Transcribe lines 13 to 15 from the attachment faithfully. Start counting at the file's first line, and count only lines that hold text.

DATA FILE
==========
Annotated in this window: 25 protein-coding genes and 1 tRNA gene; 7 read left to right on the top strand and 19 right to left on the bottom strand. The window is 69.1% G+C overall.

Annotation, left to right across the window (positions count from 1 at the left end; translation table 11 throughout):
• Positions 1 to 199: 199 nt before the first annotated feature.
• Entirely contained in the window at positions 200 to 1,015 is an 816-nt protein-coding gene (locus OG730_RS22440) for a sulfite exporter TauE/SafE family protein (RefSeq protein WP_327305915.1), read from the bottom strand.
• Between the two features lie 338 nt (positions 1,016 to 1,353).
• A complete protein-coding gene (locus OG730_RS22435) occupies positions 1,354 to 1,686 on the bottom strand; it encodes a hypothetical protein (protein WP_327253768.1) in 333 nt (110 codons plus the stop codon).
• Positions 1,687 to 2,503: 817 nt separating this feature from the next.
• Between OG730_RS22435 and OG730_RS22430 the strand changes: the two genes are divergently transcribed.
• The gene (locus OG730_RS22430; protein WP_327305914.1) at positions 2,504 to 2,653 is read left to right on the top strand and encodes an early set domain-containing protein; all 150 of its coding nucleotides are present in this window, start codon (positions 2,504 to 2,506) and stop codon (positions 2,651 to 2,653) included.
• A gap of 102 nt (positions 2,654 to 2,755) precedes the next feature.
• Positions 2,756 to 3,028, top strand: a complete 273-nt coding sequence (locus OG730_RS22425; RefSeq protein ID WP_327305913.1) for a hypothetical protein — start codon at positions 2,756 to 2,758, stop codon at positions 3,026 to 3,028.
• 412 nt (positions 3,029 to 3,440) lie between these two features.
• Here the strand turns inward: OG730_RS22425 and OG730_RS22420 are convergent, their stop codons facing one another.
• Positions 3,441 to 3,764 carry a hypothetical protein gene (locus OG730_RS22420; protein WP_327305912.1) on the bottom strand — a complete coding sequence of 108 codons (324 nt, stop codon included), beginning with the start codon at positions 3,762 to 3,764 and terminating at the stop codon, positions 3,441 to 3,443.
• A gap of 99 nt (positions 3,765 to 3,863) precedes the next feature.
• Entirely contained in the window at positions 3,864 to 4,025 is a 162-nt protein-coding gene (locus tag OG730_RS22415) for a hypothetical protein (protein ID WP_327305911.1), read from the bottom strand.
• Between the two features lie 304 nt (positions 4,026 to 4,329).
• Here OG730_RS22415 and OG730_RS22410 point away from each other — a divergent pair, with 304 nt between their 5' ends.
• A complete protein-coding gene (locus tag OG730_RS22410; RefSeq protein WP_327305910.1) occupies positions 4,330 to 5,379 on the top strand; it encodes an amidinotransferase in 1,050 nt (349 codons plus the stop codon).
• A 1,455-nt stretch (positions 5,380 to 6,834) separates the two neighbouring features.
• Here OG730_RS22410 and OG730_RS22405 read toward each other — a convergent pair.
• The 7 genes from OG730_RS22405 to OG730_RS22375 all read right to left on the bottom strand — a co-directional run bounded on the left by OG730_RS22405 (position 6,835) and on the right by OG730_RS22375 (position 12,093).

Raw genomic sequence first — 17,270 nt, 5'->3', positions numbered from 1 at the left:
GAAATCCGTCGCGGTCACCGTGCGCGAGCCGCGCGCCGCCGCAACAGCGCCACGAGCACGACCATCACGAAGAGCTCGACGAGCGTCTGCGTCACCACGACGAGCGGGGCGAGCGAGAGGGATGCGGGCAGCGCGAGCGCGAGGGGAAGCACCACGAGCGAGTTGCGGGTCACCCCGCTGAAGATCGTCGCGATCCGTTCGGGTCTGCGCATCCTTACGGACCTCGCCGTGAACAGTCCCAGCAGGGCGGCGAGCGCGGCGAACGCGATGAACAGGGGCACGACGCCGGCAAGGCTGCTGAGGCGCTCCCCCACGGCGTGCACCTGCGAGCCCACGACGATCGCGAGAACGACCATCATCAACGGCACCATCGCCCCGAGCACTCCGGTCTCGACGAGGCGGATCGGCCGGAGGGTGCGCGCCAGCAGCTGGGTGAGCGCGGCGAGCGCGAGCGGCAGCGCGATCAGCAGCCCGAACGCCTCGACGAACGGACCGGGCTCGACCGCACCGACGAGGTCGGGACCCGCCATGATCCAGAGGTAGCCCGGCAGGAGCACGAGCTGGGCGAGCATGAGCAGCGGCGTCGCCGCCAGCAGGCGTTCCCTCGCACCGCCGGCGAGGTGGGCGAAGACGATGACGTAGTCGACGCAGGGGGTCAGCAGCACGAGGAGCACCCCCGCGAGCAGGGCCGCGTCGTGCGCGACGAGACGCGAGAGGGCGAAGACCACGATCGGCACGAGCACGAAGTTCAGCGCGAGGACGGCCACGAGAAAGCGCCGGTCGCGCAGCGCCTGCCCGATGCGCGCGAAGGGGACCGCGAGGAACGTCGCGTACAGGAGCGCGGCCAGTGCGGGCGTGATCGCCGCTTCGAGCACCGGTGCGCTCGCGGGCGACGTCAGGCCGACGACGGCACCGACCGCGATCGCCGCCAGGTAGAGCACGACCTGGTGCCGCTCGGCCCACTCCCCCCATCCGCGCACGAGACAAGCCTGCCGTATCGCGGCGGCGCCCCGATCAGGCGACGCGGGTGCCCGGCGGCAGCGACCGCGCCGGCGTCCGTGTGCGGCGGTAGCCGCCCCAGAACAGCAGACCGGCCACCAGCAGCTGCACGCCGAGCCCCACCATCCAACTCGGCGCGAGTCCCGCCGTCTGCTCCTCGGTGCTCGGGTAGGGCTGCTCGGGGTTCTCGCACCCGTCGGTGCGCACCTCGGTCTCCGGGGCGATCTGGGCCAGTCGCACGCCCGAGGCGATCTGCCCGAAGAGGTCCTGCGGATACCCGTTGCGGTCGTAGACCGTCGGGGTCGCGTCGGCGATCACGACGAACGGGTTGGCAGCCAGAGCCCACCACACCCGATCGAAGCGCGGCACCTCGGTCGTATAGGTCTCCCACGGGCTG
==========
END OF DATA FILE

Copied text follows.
• Here the strand turns inward: OG730_RS22425 and OG730_RS22420 are convergent, their stop codons facing one another.
• Positions 3,441 to 3,764 carry a hypothetical protein gene (locus OG730_RS22420; protein WP_327305912.1) on the bottom strand — a complete coding sequence of 108 codons (324 nt, stop codon included), beginning with the start codon at positions 3,762 to 3,764 and terminating at the stop codon, positions 3,441 to 3,443.
• A gap of 99 nt (positions 3,765 to 3,863) precedes the next feature.